Photo: Dietitian Derrick Ong giving nutritional advice to Madam Shanthi Kannan and her husband, Mr Nedun Subrayalu.
SINGAPORE - For some, stress plays a big part when it comes to weight gain.
This was something Madam Shanthi Kannan, 44, learnt in 2010, when her younger son was about to sit his Primary School Leaving Examination.
At the time, Madam Shanthi, who works full-time as a secretary, felt the strain of juggling her job and household chores, along with helping her son, Navin, with his revision and homework.
"My focus was on my son and his studies. I was stressed, eating all sorts of food and I stopped finding time to exercise," she said. As a result, she piled on 8kg to weigh about 73kg. As she is 1.67m tall, this meant that she was overweight.
Looking back, Madam Shanthi realised that she was giving herself excuses for not exercising and eating sensibly. She stopped going for walks with her family at a nearby park, for instance.
This year, she has resolved to regain her ideal weight of 63kg.
Together with her husband, Mr Nedun Subrayalu, 44, a civil servant, she signed up for the Health Promotion Board's (HPB's) weight-management programme, Lose To Win. At the start of the programme, the 1.83m-tall Mr Nedun weighed 83kg and hoped to achieve his ideal weight of 77kg.
The two now attend group- fitness classes and dietary consultations. HPB has also introduced mental well-being workshops to the programme with the aim of helping participants understand and manage the emotional aspects of over-eating, obesity and weight loss.
Psychologists and mental- health professionals address everything from why it's sometimes hard to stick to weight- loss goals, to understanding how emotions can impact eating and physical activities.
For instance, someone under stress may turn to food for comfort, as Madam Shanthi did.
"I used to feel frustrated and I wanted to give up. It was an additional burden, having to spend time on exercise on top of my daily work and household chores," she said.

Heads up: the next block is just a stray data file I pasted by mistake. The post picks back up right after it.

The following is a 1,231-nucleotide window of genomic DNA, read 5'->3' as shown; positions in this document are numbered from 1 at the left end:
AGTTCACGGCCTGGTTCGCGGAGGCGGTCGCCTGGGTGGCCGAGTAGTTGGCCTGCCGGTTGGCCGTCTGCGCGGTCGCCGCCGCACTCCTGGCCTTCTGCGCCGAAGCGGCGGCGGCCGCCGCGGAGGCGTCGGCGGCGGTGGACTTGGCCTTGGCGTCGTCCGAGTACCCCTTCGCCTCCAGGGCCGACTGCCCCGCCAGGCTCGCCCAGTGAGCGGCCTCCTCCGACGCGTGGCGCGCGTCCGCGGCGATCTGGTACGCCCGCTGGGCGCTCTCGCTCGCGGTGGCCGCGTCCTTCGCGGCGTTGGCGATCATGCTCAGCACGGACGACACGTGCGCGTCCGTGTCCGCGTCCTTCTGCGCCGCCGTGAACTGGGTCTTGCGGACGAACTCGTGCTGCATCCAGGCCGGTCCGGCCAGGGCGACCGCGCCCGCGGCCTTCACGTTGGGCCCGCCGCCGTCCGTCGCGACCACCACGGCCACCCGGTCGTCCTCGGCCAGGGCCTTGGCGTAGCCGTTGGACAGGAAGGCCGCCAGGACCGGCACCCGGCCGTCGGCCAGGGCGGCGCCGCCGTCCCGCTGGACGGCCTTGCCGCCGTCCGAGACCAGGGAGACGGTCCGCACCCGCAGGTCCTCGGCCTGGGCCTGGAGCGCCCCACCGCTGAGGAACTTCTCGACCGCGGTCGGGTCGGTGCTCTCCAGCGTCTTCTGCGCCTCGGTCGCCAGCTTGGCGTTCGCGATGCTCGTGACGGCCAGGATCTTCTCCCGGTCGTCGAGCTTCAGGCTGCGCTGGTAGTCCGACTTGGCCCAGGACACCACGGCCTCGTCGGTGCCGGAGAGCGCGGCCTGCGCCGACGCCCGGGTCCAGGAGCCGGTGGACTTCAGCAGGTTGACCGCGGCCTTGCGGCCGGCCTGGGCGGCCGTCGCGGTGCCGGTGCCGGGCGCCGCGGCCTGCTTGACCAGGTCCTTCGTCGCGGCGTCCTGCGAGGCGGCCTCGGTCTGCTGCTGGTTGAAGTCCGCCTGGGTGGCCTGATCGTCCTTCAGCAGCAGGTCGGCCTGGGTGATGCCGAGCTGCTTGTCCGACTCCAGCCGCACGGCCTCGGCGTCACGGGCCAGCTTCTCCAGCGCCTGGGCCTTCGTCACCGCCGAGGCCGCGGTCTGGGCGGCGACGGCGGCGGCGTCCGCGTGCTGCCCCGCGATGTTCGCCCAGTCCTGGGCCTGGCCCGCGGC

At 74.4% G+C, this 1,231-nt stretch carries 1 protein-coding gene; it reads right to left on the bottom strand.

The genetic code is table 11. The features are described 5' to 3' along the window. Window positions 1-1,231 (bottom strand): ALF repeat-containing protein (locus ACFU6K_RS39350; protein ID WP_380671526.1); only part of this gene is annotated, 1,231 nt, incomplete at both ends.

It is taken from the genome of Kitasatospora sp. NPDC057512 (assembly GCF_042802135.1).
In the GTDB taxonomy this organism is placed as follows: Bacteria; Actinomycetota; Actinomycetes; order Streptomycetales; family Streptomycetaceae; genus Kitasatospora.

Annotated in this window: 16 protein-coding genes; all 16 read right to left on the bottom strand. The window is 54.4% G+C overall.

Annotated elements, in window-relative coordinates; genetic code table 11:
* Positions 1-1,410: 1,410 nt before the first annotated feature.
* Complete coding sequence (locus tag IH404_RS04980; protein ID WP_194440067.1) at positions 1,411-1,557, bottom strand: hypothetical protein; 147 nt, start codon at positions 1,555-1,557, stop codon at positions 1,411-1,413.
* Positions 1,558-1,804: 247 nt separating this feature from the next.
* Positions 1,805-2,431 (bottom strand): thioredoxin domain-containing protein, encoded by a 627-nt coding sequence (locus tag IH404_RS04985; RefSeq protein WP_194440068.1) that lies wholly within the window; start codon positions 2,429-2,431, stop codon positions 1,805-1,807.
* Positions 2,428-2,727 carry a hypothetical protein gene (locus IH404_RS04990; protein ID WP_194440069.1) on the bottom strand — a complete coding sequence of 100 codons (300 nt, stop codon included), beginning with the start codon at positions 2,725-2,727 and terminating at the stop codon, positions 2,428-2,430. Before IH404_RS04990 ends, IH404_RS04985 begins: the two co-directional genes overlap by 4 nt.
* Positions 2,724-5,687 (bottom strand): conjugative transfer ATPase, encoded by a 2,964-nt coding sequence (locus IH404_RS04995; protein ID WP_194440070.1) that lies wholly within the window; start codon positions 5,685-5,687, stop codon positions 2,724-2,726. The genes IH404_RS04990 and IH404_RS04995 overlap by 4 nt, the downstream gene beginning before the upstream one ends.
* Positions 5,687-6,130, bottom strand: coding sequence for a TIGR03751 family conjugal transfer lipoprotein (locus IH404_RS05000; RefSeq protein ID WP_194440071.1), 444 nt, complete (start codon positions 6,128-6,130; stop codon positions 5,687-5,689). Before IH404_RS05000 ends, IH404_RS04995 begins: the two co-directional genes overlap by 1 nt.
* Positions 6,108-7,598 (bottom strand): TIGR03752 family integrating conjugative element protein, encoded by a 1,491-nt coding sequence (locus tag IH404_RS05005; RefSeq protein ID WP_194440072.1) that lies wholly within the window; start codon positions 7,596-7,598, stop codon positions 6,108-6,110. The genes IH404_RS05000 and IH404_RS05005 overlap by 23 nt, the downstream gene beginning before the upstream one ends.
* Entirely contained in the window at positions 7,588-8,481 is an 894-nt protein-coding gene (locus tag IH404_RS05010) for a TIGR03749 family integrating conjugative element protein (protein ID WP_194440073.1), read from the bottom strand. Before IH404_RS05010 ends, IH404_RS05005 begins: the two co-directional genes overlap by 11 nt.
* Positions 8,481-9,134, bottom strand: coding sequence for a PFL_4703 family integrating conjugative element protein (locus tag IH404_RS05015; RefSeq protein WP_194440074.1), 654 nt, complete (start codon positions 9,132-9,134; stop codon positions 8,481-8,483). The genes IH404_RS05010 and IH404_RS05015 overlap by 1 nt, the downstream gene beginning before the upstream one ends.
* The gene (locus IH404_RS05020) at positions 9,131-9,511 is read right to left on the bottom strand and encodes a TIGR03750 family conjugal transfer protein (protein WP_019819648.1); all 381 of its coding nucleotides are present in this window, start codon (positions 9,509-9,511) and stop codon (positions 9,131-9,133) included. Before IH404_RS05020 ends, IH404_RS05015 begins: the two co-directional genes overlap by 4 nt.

"Now, I realise that I have to spend some time on myself."
Meanwhile, busy professionals can take a leaf out of Mr Edmund Yu's book. The former 2010 Lose To Win participant has no problem finding small pockets of time for workouts.
For instance, he would squeeze in a few sit-ups and lunges during television commercial breaks.
The 47-year-old procurement manager, who works in the manufacturing sector, has, like Madam Shanthi, learnt that achieving weight-loss goals is all about having the right mindset.
"Once you have those goals in place, the rest will follow," he said. "You will be motivated to eat a healthy diet and exercise regularly."
Mr Yu lost 17kg during his 12-week programme and has since maintained his weight at 75kg. At 1.71m, he still has some way to go before reaching his ideal weight of 67kg, but he is determined not to lose heart.
As for Madam Shanthi, her motivation comes from her children: Navin, now 13, and her elder son, Ashwiin, 19.
The dedicated mother said: "We want to be role models for our children, to show them that it's possible to lead a healthy lifestyle."
It helps that exercise is now a family affair for her. Her family now takes regular walks in the park near their Bishan home. She and Mr Nedun also enjoy grooving to music at Lose To Win dance sessions.
"Health is wealth," said Mr Nedun. "I tell my wife we need our health to travel together after we retire."
He added in jest: "If she's not healthy, I'll tell her to stay at home, while I travel around by myself."
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